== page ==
Wes Welker had over 100 receptions in five of his six seasons with the New England Patriots, and despite a drop-off in catches (73) and yards (778) in his first year with the Denver Broncos last season his fantasy owners were happy with the fact he set a career-high with 10 touchdown catches.
Welker missed the final three regular season games last year with a concussion, so that was the primary reason he posted his lowest catch and yardage totals since 2006. Compared to his final two seasons in New England his red zone target total was not dramatically different in 2013 (24; second-most among wide receivers), but considering he played all 16 games in both 2011 (21 red zone targets) and 2012 (18 red zone targets) his per game target total in the red zone did see a bit of a spike.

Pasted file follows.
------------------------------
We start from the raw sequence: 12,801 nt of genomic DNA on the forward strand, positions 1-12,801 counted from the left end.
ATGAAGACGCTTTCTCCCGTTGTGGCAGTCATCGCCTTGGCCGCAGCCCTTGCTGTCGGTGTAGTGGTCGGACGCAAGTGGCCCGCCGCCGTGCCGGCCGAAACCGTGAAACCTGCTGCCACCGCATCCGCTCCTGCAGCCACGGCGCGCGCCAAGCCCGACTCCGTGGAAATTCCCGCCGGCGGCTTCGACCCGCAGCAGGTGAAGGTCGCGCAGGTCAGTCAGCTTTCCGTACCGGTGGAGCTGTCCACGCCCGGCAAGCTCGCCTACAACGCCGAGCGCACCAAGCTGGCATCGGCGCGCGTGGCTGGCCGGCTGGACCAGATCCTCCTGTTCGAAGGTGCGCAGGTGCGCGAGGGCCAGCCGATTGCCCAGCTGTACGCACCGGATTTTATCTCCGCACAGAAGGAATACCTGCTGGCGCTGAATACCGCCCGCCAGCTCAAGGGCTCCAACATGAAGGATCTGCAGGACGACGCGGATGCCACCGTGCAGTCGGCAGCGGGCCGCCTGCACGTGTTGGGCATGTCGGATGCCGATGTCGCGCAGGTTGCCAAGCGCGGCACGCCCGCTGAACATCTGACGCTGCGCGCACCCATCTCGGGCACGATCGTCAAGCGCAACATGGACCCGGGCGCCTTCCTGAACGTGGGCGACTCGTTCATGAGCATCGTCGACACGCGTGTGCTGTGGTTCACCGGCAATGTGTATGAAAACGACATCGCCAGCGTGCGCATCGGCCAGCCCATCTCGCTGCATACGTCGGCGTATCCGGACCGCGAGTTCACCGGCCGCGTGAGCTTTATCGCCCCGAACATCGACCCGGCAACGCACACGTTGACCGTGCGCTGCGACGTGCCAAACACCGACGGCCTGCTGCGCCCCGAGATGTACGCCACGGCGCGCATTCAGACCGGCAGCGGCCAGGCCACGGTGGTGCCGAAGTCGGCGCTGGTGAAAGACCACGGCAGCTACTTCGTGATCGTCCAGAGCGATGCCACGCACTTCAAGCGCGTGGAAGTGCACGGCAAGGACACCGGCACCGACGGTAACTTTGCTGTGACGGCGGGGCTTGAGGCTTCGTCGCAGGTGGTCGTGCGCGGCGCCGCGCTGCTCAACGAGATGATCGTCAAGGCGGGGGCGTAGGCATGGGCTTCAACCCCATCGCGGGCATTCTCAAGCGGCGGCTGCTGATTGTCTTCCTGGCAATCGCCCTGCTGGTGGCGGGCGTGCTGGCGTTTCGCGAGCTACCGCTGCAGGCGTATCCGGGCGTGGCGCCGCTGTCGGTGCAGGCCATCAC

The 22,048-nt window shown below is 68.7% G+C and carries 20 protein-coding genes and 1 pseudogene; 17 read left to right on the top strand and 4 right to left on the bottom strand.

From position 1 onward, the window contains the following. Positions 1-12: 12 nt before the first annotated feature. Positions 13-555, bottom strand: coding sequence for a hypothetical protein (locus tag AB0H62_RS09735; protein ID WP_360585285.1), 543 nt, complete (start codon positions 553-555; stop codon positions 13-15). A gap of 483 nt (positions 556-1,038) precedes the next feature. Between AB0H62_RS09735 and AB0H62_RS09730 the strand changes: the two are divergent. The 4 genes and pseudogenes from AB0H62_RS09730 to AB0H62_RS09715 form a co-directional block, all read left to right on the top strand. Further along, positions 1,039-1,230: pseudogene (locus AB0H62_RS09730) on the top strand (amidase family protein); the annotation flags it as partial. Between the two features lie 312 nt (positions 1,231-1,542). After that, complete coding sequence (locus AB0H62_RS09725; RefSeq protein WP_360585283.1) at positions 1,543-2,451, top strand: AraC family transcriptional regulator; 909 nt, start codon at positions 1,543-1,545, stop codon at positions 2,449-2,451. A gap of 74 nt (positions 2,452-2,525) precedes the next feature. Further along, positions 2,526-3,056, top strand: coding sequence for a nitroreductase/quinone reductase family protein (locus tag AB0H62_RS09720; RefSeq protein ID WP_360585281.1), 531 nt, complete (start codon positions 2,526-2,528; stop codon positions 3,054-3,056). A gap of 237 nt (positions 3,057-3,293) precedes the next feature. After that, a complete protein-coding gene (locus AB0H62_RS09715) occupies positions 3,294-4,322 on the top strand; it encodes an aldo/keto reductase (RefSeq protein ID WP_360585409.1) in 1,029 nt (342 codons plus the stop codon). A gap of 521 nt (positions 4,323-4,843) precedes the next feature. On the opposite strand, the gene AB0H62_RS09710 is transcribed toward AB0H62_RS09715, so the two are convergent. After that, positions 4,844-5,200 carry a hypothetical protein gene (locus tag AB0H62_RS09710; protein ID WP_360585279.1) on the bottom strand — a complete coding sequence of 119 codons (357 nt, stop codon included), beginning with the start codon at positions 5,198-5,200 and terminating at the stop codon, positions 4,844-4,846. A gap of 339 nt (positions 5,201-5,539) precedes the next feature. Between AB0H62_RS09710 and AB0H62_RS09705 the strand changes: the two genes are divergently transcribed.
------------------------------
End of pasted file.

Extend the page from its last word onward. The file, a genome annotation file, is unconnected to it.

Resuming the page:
Eric Decker signed with the New York Jets in free agency, and Emmanuel Sanders was signed to replace him in Denver’s wide receiver mix. Sanders is not likely to be the scoring weapon Decker was, which may actually boost Welker’s number of targets in the red zone even if he may lose some targets overall.
Welker was a borderline elite fantasy option in PPR leagues for a long time, and he averaged close to or more than 11 targets per game in three of his final four seasons with the Patriots. That average dropped to 8.5 targets per game last season, and Welker was also credited with 10 drops for good measure.
Name recognition and track record makes Welker feel like a very safe fantasy option, and the chances he rebounds this year are good with Peyton Manning throwing him the ball. Even with increasing injury risk at age-33, I’m buying Welker as a WR2 in all scoring formats and he retains nice upside in PPR leagues for at least one more year. Just don’t bet on a full 16-game slate from him, or a repeat of 2013′s touchdown total.